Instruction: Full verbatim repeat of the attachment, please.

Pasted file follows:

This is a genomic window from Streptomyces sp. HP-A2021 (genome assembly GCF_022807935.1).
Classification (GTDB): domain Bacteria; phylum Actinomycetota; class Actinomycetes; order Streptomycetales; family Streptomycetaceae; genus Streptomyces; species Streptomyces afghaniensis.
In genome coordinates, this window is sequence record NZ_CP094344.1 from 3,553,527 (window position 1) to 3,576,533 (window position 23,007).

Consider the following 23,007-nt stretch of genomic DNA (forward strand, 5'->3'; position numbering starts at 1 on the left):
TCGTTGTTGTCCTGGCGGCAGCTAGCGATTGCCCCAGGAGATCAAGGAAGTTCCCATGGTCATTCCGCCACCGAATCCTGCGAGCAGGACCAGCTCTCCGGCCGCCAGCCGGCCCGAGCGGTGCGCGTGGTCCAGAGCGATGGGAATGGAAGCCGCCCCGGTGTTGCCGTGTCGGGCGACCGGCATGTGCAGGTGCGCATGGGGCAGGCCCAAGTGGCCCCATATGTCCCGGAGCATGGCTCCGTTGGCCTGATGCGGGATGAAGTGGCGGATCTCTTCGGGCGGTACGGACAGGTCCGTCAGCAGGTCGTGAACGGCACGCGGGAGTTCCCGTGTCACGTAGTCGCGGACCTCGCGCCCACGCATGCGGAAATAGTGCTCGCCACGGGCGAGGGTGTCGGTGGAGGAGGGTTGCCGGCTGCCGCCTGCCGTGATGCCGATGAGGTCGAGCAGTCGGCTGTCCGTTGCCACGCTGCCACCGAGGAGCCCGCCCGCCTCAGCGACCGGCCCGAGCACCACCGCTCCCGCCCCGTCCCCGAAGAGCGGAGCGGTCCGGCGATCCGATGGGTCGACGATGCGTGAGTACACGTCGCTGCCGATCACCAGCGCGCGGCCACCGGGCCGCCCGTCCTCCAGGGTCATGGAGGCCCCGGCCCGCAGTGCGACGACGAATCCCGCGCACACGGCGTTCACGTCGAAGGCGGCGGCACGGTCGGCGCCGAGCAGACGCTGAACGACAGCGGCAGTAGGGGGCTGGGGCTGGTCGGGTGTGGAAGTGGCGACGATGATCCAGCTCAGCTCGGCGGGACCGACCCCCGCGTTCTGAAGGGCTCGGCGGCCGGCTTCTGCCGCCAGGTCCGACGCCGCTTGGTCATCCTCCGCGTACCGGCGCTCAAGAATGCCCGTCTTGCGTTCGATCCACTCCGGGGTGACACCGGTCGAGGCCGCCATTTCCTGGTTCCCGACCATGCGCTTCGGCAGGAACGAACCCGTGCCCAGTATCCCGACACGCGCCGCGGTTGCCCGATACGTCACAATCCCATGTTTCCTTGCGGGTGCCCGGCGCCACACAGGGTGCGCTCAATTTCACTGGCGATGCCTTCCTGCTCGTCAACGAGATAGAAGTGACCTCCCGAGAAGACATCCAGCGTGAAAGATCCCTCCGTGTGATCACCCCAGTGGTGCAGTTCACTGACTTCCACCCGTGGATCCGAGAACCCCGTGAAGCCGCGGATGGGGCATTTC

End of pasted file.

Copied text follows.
This is a genomic window from Streptomyces sp. HP-A2021 (genome assembly GCF_022807935.1).
Classification (GTDB): domain Bacteria; phylum Actinomycetota; class Actinomycetes; order Streptomycetales; family Streptomycetaceae; genus Streptomyces; species Streptomyces afghaniensis.
In genome coordinates, this window is sequence record NZ_CP094344.1 from 3,553,527 (window position 1) to 3,576,533 (window position 23,007).

Consider the following 23,007-nt stretch of genomic DNA (forward strand, 5'->3'; position numbering starts at 1 on the left):
TCGTTGTTGTCCTGGCGGCAGCTAGCGATTGCCCCAGGAGATCAAGGAAGTTCCCATGGTCATTCCGCCACCGAATCCTGCGAGCAGGACCAGCTCTCCGGCCGCCAGCCGGCCCGAGCGGTGCGCGTGGTCCAGAGCGATGGGAATGGAAGCCGCCCCGGTGTTGCCGTGTCGGGCGACCGGCATGTGCAGGTGCGCATGGGGCAGGCCCAAGTGGCCCCATATGTCCCGGAGCATGGCTCCGTTGGCCTGATGCGGGATGAAGTGGCGGATCTCTTCGGGCGGTACGGACAGGTCCGTCAGCAGGTCGTGAACGGCACGCGGGAGTTCCCGTGTCACGTAGTCGCGGACCTCGCGCCCACGCATGCGGAAATAGTGCTCGCCACGGGCGAGGGTGTCGGTGGAGGAGGGTTGCCGGCTGCCGCCTGCCGTGATGCCGATGAGGTCGAGCAGTCGGCTGTCCGTTGCCACGCTGCCACCGAGGAGCCCGCCCGCCTCAGCGACCGGCCCGAGCACCACCGCTCCCGCCCCGTCCCCGAAGAGCGGAGCGGTCCGGCGATCCGATGGGTCGACGATGCGTGAGTACACGTCGCTGCCGATCACCAGCGCGCGGCCACCGGGCCGCCCGTCCTCCAGGGTCATGGAGGCCCCGGCCCGCAGTGCGACGACGAATCCCGCGCACACGGCGTTCACGTCGAAGGCGGCGGCACGGTCGGCGCCGAGCAGACGCTGAACGACAGCGGCAGTAGGGGGCTGGGGCTGGTCGGGTGTGGAAGTGGCGACGATGATCCAGCTCAGCTCGGCGGGACCGACCCCCGCGTTCTGAAGGGCTCGGCGGCCGGCTTCTGCCGCCAGGTCCGACGCCGCTTGGTCATCCTCCGCGTACCGGCGCTCAAGAATGCCCGTCTTGCGTTCGATCCACTCCGGGGTGACACCGGTCGAGGCCGCCATTTCCTGGTTCCCGACCATGCGCTTCGGCAGGAACGAACCCGTGCCCAGTATCCCGACACGCGCCGCGGTTGCCCGATACGTCACAATCCCATGTTTCCTTGCGGGTGCCCGGCGCCACACAGGGTGCGCTCAATTTCACTGGCGATGCCTTCCTGCTCGTCAACGAGATAGAAGTGACCTCCCGAGAAGACATCCAGCGTGAAAGATCCCTCCGTGTGATCACCCCAGTGGTGCAGTTCACTGACTTCCACCCGTGGATCCGAGAACCCCGTGAAGCCGCGGATGGGGCATTTC